Introduce yourself and define budgeting Introduce yourself briefly ( max. 2 min ): •Company you work for •Career path Summarize your career: What is your education, background? What is an average day like? Define what budgeting mean to you and why it is important. Suggested questions and discussion prompts: How many if you are going to college? How are you saving for college? How do you save for something you want?
Discuss the pros of making a budget. Have the students brainstorm answers to the questions. Although budgets can seem time consuming and even confusing, they pay off bigtime in the long run! See where your money comes from: birthdays, baby sitting, Grandparents, parents, job See where your money is going: iPod, food, movies, car Plan for long term goals: college, home Save for unexpected emergencies: car repairs, stolen items Have more spending money!
Ask the students what emotions are evoked when they think about money. Write a list on the board and briefly discuss. What does the influence of friends and advertising have on how much money you spend? Do needs and wants vary by who you are? Have the students stand up and go to one side of the room or the other based on whether they think each item is a need or want. Choose a few items, you don’t need to do all. Cell phone Car ATM fee House/Apartment Clothes-brand name versus generic Electricity Food-fast food versus eating something from home iPod Magazines Heat Caller ID Gas Insulin
Ask the students how many have borrowed from their parents? How many have paid their parents back? Make sure the students understand how people spend more than they earn: Examples are credit cards, dipping into savings, etc. In 2005, the national savings rates dipped to negative 0.5 % for the first time since the Great Depression. A negative savings rate means that Americans spend all their disposable income and dip into savings or increase their borrowing. Chart: US Bureau of Economic Analysis.
Get students to share how much they save. Do they save for a car, prom, new shoes, etc? Do you earn enough to cover all your expenses? How do you get the money to pay for things? What are your sources of income, i.e. parents, job, birthday money, etc.
Ask students what they think an emergency fund is. Talk about what types of things constitute an emergency: car repairs, being laid off from a job, having goods being stolen, large medical bills, etc. Discuss what 6-12 months worth of expenses would cover. Explain this is ideal, and having a month’s worth of expenses saved is a good place to start for a college student or young professional.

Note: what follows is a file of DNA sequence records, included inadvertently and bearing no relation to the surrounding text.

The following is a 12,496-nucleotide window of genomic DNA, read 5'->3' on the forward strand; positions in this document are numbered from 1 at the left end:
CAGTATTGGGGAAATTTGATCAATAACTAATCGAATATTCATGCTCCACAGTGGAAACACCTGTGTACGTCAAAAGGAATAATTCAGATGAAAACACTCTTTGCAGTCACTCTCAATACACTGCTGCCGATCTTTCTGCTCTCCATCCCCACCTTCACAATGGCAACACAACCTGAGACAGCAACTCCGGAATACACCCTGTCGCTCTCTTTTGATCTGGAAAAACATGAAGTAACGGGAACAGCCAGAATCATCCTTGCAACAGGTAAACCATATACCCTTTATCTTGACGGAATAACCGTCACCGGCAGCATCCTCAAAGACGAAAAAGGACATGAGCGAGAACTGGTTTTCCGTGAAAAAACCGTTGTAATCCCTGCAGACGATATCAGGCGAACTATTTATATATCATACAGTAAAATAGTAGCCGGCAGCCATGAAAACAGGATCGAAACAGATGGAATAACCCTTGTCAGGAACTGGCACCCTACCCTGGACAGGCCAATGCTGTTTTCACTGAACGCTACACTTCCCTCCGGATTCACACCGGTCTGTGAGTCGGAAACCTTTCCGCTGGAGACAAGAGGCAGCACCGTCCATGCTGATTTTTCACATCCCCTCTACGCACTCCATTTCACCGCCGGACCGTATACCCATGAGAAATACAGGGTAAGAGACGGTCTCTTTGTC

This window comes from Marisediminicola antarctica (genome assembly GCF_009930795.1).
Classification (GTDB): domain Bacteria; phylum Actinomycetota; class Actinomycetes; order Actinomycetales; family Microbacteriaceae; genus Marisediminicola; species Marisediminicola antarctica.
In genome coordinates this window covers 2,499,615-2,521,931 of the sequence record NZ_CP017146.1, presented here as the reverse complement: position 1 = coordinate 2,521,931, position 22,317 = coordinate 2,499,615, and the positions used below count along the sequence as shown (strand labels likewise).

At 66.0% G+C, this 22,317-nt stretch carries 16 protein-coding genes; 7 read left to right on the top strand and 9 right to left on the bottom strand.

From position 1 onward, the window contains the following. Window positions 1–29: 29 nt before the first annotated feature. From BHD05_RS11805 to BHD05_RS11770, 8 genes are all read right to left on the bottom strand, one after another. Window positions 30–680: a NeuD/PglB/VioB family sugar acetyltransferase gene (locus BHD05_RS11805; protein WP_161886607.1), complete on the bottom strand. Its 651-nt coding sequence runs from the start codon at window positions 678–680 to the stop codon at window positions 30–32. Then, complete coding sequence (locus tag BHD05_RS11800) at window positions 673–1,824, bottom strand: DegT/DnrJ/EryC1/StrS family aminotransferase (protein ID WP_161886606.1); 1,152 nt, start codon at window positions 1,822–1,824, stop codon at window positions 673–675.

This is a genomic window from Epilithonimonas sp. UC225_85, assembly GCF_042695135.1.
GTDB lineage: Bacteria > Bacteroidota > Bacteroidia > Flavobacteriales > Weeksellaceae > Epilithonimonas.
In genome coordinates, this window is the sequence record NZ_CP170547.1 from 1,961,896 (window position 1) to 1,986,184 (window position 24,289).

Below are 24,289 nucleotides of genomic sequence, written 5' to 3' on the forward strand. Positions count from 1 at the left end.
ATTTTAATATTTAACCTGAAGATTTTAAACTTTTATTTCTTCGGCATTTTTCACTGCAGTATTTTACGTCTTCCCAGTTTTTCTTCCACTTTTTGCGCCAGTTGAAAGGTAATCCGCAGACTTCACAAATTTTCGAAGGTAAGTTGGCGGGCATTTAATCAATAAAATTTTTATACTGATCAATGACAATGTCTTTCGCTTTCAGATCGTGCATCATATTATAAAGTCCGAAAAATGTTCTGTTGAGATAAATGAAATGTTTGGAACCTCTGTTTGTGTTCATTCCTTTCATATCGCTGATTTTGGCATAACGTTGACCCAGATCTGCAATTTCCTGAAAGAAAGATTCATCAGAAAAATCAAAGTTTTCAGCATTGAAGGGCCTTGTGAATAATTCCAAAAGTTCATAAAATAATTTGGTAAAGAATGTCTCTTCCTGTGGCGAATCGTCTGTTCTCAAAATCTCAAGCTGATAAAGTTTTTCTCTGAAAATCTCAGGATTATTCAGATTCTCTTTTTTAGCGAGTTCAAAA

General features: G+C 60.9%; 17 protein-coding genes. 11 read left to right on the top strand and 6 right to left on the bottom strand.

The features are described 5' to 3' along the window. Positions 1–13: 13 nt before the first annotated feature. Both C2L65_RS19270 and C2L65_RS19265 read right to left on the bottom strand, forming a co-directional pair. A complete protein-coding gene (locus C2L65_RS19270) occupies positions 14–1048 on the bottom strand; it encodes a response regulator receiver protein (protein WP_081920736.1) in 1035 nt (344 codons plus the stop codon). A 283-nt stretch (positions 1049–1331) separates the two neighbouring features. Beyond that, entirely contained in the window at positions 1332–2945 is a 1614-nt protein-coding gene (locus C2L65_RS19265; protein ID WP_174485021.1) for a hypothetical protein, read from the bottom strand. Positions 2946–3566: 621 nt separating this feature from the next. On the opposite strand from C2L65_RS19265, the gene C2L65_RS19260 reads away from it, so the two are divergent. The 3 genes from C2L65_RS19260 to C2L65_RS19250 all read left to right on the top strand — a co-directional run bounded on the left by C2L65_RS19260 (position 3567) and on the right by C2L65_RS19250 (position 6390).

Have the students either individually or in small groups of 3-4 students brainstorm and write down all the expenses they can think of. Then, make a list as a whole class. If you are comfortable, allow the students to yell out the expenses they have thought of. Add any expenses they may have missed (i.e. insurance, medical bills, pets, hair cuts, personal care products, garbage collection, etc.) -Pass out sample adult budgets. What percentage is spent in each category? What are the guidelines? -Pass out sample teen budgets. Challenge teens to fill it out during the coming weeks.
Please note that “TRUE” is animated, will show on slide show when you click it forward. Get the students to speculate first! Ask students how many years of English and Math they have taken to prepare themselves to communicate and calculate in their future. Ask them how many years of money management they have taken. Stress the importance of personal money management and how it is dealt with on a daily basis. It is important for students to take advantage of learning opportunities such as this presentation and to also seek information on their own. Note: If the course you are speaking to is a business/financial literacy class, congratulate the students on making a wise decision to learn about money management. Source: USA Today, January 2007
According to a 2004 (most current) report from the U.S. Dept of Agriculture. (MSN Money, 2007). This cost is average, many parents are spending much more. Also, this stat does not include college as the child is only 17.
Please note that “FALSE” is animated, will show on slide show when you click it forward. Get the students to speculate first! The result of this statistic is that 98% of Americans who own a house are making mortgage payments every month. Remember that all renters make a monthly payment as well. Source: US Census Press Release 2006
Discuss how much each of these might cost and how much additional income a person would need to save in order to budget for it. Have the students define how long they think a short term and long term goal might be. Teens : Long term goal = over a year Short term goal = less than 3 months